As it ought to be, an offense-oriented guy is Bears’ focus
BY MARK POTASH email@example.com
Phil Emery might conclude his search for a new coach sooner than later, perhaps in time for the East-West Shrine Game next Saturday. | Andrew A. Nelles~Sun-Times Media
Phil Emery said nobody would be excluded as a candidate for the Bears’ coaching job. But from the beginning, his actions made it clear which direction he was headed.
Offense. Offense. Offense.
Maybe a defensive guy would be the best candidate. Maybe he wouldn’t. But it doesn’t matter. After watching last weekend’s playoff games, it’s pretty obvious what the Bears need most are points, points, points.
With (in alphabetical order) Colts offensive coordinator Bruce Arians, Seahawks offensive coordinator Darrell Bevell and Montreal Alouettes coach Marc Trestman on Emery’s short list, it’s at least good to know that Emery got the message.
As the recent playoff thrillers proved, you win by putting pressure on your opponent. And — as the Broncos and Falcons found out — you put your fate in somebody else’s hands by failing to put pressure on your opponent. It’s not only about offense; it’s about aggression.
Even Bill Belichick took his foot off the pedal at the end of the first half against the Houston Texans on Sunday, and it forced him to have to coach in the second half of a 41-28 victory.
Will Arians, Bevell or Trestman be able to maximize Jay Cutler, turn the Bears’ offensive line into a mean machine instead of a work-in-progress and develop a pass-catching tight end that will give the team the offense it needs? Who knows? But Emery is giving himself three chances to find that guy.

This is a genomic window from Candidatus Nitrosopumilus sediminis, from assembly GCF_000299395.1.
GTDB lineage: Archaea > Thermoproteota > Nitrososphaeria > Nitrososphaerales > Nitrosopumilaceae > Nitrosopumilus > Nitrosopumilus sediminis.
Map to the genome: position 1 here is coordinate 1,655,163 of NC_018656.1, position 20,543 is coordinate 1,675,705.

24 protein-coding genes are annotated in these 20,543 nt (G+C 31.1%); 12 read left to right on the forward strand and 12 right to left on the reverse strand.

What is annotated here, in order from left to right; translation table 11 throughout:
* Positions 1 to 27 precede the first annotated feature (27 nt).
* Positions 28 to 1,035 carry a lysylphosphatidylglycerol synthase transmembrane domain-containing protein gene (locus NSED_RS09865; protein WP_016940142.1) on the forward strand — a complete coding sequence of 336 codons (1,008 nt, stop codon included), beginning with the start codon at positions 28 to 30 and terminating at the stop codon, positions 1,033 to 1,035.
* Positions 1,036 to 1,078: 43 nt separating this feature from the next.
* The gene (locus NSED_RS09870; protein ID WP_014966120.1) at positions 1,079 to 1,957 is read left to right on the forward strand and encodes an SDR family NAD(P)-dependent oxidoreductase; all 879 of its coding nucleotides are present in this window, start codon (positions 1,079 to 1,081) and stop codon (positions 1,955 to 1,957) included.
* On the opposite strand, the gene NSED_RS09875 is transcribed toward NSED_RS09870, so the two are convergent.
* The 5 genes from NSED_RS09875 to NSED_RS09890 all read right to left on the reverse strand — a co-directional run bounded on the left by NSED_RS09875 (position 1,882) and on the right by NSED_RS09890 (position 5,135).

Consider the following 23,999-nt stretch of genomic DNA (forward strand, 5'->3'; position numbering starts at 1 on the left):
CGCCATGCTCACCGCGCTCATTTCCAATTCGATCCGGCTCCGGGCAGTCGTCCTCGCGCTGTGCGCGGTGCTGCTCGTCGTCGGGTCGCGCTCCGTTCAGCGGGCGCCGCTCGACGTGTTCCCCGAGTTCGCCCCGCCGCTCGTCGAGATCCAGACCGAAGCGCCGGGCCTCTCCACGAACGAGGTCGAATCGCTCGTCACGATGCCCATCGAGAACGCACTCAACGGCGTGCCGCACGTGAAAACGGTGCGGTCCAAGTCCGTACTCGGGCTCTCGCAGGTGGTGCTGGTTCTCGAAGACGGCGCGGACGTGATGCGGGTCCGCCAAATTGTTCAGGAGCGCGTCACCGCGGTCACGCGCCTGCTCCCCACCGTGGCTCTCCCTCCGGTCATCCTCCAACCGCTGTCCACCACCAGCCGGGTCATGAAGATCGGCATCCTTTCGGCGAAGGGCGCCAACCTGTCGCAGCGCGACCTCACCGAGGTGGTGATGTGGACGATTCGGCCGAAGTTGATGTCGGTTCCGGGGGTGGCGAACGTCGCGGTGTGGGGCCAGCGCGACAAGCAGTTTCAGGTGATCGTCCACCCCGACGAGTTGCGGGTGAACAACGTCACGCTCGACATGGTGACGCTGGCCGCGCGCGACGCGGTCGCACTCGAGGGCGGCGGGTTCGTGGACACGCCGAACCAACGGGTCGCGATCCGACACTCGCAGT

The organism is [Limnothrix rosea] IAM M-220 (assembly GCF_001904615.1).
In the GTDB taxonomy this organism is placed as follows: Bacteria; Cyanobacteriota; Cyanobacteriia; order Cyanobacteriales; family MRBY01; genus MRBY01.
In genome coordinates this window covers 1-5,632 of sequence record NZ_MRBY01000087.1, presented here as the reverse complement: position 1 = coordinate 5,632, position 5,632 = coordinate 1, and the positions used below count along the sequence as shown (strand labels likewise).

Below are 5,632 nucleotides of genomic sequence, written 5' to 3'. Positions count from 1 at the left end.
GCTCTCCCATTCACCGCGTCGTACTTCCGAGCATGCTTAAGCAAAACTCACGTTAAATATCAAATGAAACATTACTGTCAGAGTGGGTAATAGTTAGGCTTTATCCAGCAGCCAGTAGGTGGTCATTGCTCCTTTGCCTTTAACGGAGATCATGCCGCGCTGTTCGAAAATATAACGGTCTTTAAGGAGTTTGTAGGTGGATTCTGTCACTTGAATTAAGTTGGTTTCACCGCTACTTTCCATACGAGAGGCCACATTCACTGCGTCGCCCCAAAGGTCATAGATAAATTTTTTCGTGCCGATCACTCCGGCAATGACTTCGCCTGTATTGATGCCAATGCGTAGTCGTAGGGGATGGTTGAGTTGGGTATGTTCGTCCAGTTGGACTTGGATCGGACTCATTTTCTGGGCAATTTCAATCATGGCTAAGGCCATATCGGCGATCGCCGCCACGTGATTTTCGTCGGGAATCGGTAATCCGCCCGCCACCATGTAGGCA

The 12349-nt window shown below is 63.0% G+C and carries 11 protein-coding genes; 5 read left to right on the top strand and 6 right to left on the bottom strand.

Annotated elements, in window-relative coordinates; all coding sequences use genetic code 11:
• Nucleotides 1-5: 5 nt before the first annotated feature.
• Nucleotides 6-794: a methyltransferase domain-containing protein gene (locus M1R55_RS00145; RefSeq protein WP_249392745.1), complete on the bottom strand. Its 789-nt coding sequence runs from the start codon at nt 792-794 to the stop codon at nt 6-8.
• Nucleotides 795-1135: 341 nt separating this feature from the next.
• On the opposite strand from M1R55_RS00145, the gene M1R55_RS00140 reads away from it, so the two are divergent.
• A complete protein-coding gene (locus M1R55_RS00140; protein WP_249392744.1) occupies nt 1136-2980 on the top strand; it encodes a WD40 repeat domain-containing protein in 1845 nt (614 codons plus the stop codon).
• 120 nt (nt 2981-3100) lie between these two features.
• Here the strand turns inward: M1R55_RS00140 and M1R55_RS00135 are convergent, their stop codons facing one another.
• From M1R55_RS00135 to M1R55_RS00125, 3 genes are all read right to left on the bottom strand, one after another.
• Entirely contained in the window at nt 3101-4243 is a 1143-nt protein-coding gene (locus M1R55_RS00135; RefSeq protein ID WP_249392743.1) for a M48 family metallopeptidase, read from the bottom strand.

Considering the makeup of the Bears, offense is the way to go. It’s true you could hire a defensive-oriented coach who could hire a great offensive coordinator. But if that guy leaves, then you’ve got to hire another guy. And then Cutler — if he ends up sticking around after 2013 — is ‘‘in the first year of this offense’’ again. You hire a play-caller as your head coach — such as Mike McCarthy or Sean Payton — and a new offensive coordinator is an adjustment instead of a massive upheaval.
And while several league sources think Trestman is the favorite, on paper Arians best fits the profile Emery laid out in his news conference the day after he fired Lovie Smith. And here’s just one part of his game that bodes well for the Bears: He scored more points and gained more yards in one game against the Packers in 2012 than the Bears did in two games against the Packers under Mike Tice.
In Arians’ first game as interim coach for Chuck Pagano, the Colts used an up-tempo offense to gain 464 yards and score three touchdowns — all in the red zone — in a 30-27 victory against the Packers. The Colts ran a franchise-record 89 plays — the second-most in one game in regulation in the NFL last season. In the Bears’ two games against the Packers, they gained 358 yards on 105 plays and scored 23 points.
The Bears always had to wait for the right situation to use a no-huddle or up-tempo offense or roll out Cutler or use Matt Forte as a wide receiver. Arians does it because that’s what he wants to do.
Colts kicker Adam Vinatieri said it best: ‘‘He’s an aggressive coach. He’s not scared. And I appreciate coaches that go like that because they’re trying to win games.’’